Ms. Muller is a profilic writer. She described in much detail the hunger that Leo was experiencing. I wuld have to say tho
تتناول أرجوحة النفس قضية قمع الرومانيين من أصل ألماني، إبان فترة الحكم الاستاليني في أوروبا الشرقية. بعد هزيمة ألمانيا في الحرب العالمية الثانية، واحتلال الجيش الأحمر لرومانيا. صدرت الأوامر، بإيداع جميع الرومانيين من أصل ألماني، بين سن السابعة عشر والخامسة والأربعين، معسكرات العمل القسري. رأى الاتحاد السوفيتي حينها؛ أن على هؤلاء الألمان، المشاركة في إعادة بناء ما دمرته ألمانيا النازية.
لا تركز موللر في روايتها على فكرة الحدث وتصاعده مع تنامي الشخصيات. ليس ثمة حدث يمكن أن يتصاعد ليصل بنا مع الشخ
Herta Müller, has written a stunning, haunting novel about suffering and survival in the Soviet work camps following World War II. In The Hunger Angel, Müller presents us with Leo Auberg, a young, closeted gay man in German controlled Europe. One day, late in the war, he is picked up suddenly and shipped off to a labor camp in Russia where he suffers with fellow inmates through cold, harsh working conditions and, most acutely, hunger.

In spare prose, Müller dramatizes the constant struggle that L
The Hunger Artist does what great art always does, it creates its own world which only tangentially intersects with our own. It is about a Romanian/German boy who is arrested and shipped to a Russian forced labor camp following World War II. This is a part of European history which is not often examined, but it is not about history, it is about the existential night of people seized out of their own lives and put into the limbo world of camp life. It feels more like Camus than Solzhenitzyn. I st ...more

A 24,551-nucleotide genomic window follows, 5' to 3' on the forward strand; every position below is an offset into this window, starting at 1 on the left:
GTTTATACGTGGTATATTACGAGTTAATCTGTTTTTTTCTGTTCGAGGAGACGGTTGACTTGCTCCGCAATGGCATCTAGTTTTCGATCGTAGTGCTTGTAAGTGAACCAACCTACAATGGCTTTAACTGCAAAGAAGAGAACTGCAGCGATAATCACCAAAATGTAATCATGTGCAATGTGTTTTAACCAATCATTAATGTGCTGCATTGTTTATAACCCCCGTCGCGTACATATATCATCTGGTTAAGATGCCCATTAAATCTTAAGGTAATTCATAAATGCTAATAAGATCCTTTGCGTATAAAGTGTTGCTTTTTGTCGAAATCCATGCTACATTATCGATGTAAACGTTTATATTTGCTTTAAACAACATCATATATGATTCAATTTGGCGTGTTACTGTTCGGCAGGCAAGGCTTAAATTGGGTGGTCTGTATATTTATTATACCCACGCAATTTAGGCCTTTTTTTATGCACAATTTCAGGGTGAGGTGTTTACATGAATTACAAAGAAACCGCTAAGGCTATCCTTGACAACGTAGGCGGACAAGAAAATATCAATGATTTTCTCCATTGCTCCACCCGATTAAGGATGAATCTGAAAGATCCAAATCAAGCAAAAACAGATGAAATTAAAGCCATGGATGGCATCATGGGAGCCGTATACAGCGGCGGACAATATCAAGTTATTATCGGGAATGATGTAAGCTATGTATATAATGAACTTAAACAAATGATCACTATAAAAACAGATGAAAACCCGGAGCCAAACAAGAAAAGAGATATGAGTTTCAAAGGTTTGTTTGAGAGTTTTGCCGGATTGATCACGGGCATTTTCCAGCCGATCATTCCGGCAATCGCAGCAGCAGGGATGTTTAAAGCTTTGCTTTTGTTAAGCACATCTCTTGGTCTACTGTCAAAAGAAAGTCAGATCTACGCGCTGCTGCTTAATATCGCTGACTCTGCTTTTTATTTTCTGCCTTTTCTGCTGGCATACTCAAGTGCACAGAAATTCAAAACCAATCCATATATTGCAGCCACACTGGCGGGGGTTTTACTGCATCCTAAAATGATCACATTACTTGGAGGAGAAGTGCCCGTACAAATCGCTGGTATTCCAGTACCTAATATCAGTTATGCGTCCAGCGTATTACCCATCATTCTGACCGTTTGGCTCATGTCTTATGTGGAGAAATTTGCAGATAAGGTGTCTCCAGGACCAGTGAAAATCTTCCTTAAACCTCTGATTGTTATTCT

Bob Pearson
Herta Muller, as her translator tells us, finds "words for the displacement of the soul among victims of totalitarianism." Recall the year you were seventeen. Imagine your country had lost the war. Visualize the night the victors came through your town and took you with hundreds of others to a train siding and shipped you east to oblivion. How would you escape the killing reality of day after endless day in a slave labor camp? What would you accommodate or even accept in order to survive? Where ...more